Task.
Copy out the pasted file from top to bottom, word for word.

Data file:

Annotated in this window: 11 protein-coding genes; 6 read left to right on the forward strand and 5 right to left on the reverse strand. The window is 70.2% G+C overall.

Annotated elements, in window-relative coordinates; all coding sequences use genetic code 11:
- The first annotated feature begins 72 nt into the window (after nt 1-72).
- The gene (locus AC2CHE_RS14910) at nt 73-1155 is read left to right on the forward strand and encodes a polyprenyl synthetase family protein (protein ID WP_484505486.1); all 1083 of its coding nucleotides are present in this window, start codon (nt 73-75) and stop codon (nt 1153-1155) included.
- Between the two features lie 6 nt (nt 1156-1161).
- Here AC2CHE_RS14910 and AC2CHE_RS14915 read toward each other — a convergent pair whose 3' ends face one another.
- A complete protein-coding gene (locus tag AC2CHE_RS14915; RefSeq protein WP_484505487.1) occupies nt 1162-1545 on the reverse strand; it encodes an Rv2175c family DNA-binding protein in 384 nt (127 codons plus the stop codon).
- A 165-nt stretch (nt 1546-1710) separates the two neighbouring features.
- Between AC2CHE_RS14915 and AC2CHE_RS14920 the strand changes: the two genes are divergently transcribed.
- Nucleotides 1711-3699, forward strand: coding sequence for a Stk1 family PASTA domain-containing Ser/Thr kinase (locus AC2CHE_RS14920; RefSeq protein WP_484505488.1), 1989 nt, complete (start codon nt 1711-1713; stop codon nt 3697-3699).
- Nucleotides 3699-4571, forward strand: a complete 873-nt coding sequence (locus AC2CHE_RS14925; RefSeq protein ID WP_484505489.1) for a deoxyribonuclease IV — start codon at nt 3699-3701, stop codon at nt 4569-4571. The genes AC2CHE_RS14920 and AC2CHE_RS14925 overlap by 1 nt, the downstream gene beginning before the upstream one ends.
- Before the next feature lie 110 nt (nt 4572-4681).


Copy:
Annotated in this window: 11 protein-coding genes; 6 read left to right on the forward strand and 5 right to left on the reverse strand. The window is 70.2% G+C overall.

Annotated elements, in window-relative coordinates; all coding sequences use genetic code 11:
- The first annotated feature begins 72 nt into the window (after nt 1-72).
- The gene (locus AC2CHE_RS14910) at nt 73-1155 is read left to right on the forward strand and encodes a polyprenyl synthetase family protein (protein ID WP_484505486.1); all 1083 of its coding nucleotides are present in this window, start codon (nt 73-75) and stop codon (nt 1153-1155) included.
- Between the two features lie 6 nt (nt 1156-1161).
- Here AC2CHE_RS14910 and AC2CHE_RS14915 read toward each other — a convergent pair whose 3' ends face one another.
- A complete protein-coding gene (locus tag AC2CHE_RS14915; RefSeq protein WP_484505487.1) occupies nt 1162-1545 on the reverse strand; it encodes an Rv2175c family DNA-binding protein in 384 nt (127 codons plus the stop codon).
- A 165-nt stretch (nt 1546-1710) separates the two neighbouring features.
- Between AC2CHE_RS14915 and AC2CHE_RS14920 the strand changes: the two genes are divergently transcribed.
- Nucleotides 1711-3699, forward strand: coding sequence for a Stk1 family PASTA domain-containing Ser/Thr kinase (locus AC2CHE_RS14920; RefSeq protein WP_484505488.1), 1989 nt, complete (start codon nt 1711-1713; stop codon nt 3697-3699).
- Nucleotides 3699-4571, forward strand: a complete 873-nt coding sequence (locus AC2CHE_RS14925; RefSeq protein ID WP_484505489.1) for a deoxyribonuclease IV — start codon at nt 3699-3701, stop codon at nt 4569-4571. The genes AC2CHE_RS14920 and AC2CHE_RS14925 overlap by 1 nt, the downstream gene beginning before the upstream one ends.
- Before the next feature lie 110 nt (nt 4572-4681).